The KSPCA received a call from an animal lover reporting of a dog that had been caught in a snare. Somebody had set up a snare to trap mongooses in the neighborhood, but unfortunately the dog got ensnared.  She tried to free herself but in the process, the wire got stuck in her neck.

As days went by, the wire sunk deeper into the dog’s skin and the wound got worse. As a result of the pain, she became very aggressive and the owner could not get close to her.

The KSPCA team applied their expertise and darted the dog, and she was brought to the KSPCA shelter. The vet was was able to remove the wire from her neck.  She is still undergoing treatment, and is looking much better now.

Re-homing

We had quite a number of cats brought in during the month, dogs were also brought and we are desperate to find homes for both the dogs and the cats. So, if anyone is looking for a nice dog or cat, please call us on 0733 728 356 and book an appointment for a visit.

 

Rescued Dog

One very sad case we received during our daily duties at KSPCA is of a dog which was thrown down from the 3rd floor of a house in Kisauni by a neighbour. When we questioned the owner, he said that, the dog lives on the balcony and he sometimes locks it up during the day. He said that the neighbour had in several occasions complained about his dog barking all the time. He also said that he had been to Nyali police and reported the matter.  The dog was admitted at the shelter and upon examination by our vet, it was found to have injured both his front legs. The next day he was taken for x-ray and unfortunately his right leg had a fracture. We tried to contact the owner on several occasions so the vet can discuss the treatment with not much success. The dog is now with the Isapet vet clinic recovering from the trauma.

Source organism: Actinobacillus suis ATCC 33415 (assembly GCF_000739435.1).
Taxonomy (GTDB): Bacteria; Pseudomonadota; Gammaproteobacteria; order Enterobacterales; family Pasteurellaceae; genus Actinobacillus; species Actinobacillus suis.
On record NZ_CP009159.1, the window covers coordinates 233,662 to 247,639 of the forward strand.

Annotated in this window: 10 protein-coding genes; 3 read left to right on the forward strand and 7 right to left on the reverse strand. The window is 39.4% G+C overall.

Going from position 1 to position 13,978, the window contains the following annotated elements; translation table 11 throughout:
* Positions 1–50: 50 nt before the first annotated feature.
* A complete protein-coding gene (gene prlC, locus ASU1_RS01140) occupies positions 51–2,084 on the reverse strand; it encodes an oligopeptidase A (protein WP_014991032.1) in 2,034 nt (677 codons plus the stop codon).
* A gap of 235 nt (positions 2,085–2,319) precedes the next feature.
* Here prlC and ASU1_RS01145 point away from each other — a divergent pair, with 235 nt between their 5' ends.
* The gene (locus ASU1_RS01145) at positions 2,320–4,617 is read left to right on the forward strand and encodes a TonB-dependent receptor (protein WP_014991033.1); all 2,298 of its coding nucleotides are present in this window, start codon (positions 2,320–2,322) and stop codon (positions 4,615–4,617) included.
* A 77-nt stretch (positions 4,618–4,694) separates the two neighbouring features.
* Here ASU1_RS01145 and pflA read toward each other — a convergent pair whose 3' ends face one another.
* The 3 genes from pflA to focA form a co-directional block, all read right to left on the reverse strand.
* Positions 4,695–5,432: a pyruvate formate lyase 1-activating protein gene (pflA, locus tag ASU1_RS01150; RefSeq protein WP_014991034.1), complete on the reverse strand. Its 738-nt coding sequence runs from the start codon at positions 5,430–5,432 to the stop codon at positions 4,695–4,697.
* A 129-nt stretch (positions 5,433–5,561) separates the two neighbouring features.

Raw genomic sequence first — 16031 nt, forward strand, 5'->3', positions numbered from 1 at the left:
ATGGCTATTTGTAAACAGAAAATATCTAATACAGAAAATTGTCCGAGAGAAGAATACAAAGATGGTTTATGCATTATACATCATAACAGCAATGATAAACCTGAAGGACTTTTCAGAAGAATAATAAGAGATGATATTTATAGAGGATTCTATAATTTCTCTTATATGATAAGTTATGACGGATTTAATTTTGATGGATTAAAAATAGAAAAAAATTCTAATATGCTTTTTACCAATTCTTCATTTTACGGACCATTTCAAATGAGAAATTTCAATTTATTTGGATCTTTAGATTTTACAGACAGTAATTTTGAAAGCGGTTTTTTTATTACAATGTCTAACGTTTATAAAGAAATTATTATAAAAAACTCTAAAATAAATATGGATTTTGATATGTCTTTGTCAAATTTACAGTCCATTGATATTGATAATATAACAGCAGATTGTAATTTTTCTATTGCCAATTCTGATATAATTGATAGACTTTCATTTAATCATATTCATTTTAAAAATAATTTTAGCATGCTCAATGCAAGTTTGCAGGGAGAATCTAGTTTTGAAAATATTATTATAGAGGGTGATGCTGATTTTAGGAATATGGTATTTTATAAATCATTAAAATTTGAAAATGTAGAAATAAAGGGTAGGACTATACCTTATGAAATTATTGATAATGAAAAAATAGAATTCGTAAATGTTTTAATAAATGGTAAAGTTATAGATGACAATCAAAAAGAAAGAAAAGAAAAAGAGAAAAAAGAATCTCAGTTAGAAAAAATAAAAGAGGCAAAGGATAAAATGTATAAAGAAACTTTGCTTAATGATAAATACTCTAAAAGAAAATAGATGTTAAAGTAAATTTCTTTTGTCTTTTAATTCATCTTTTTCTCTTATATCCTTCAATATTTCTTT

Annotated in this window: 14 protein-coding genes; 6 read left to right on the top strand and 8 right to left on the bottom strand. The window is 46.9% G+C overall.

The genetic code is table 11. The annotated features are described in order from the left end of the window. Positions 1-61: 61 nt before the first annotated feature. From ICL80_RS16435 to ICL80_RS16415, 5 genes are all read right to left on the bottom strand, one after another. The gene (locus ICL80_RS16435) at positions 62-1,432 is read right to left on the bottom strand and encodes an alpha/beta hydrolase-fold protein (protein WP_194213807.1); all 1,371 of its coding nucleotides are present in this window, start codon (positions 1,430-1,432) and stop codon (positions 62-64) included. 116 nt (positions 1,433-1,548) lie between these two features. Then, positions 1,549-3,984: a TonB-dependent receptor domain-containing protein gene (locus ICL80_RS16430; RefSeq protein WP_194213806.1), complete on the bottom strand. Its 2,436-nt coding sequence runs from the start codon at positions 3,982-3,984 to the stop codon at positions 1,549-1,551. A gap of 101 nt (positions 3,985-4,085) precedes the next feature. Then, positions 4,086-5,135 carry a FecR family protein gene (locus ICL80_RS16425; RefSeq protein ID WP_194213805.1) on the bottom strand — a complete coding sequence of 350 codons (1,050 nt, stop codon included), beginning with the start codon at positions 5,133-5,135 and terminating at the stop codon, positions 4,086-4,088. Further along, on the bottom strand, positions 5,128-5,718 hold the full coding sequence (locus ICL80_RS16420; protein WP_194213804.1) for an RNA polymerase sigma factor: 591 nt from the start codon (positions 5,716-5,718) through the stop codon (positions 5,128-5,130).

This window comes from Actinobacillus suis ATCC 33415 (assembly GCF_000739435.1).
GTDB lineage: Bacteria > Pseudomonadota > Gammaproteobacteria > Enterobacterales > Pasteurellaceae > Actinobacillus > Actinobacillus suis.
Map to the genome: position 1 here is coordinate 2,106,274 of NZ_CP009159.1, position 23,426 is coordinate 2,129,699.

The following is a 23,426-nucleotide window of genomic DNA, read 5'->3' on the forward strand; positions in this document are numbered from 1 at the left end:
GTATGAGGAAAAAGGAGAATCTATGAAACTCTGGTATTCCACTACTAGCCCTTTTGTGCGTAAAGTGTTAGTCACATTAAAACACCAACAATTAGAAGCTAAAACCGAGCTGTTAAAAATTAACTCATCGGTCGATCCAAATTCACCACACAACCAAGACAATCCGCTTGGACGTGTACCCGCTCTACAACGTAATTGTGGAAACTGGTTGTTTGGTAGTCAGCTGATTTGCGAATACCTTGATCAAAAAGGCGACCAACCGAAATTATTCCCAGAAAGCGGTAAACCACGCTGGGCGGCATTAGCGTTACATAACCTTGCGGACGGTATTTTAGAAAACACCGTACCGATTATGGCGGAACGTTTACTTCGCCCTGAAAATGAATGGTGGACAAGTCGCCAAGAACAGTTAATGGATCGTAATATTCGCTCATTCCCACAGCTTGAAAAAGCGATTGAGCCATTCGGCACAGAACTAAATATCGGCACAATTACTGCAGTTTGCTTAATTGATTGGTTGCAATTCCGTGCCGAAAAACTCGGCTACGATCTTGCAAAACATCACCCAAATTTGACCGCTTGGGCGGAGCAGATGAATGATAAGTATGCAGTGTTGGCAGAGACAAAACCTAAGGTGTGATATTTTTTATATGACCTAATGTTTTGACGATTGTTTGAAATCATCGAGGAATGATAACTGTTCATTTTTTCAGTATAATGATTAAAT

In other news…

We haven’t had any cases of rabid dogs being brought in recently but please do make sure that all your dogs and cats vaccinations are up to date.

There were no slaughter houses visited during the month.

Due to the Covid-19 situation, the hotels nearby are closed therefore we are not getting any leftover foods so we are having to buy dogs and cats food.  Our appreciation and grateful thanks to all the members and supporters who continue to send us donations.  It is really good to know that so many care and we hope to continue the Society’s work which is important to the well being of not only the animals we rescue but for the communities at large. We also want to thank Coast Anglo Meats company at Ratna Square, Nyali who sell us mince meat at a reduced rate which all helps to keep the animals fed.

Without your support KSPCA would not be able to house, feed, vaccinate, neuter or find homes for all the animals, which pass through its doors.    We would not be able to investigate the many reports of cruelty, which we continue to receive day after day.

Again our sincere thanks to you ALL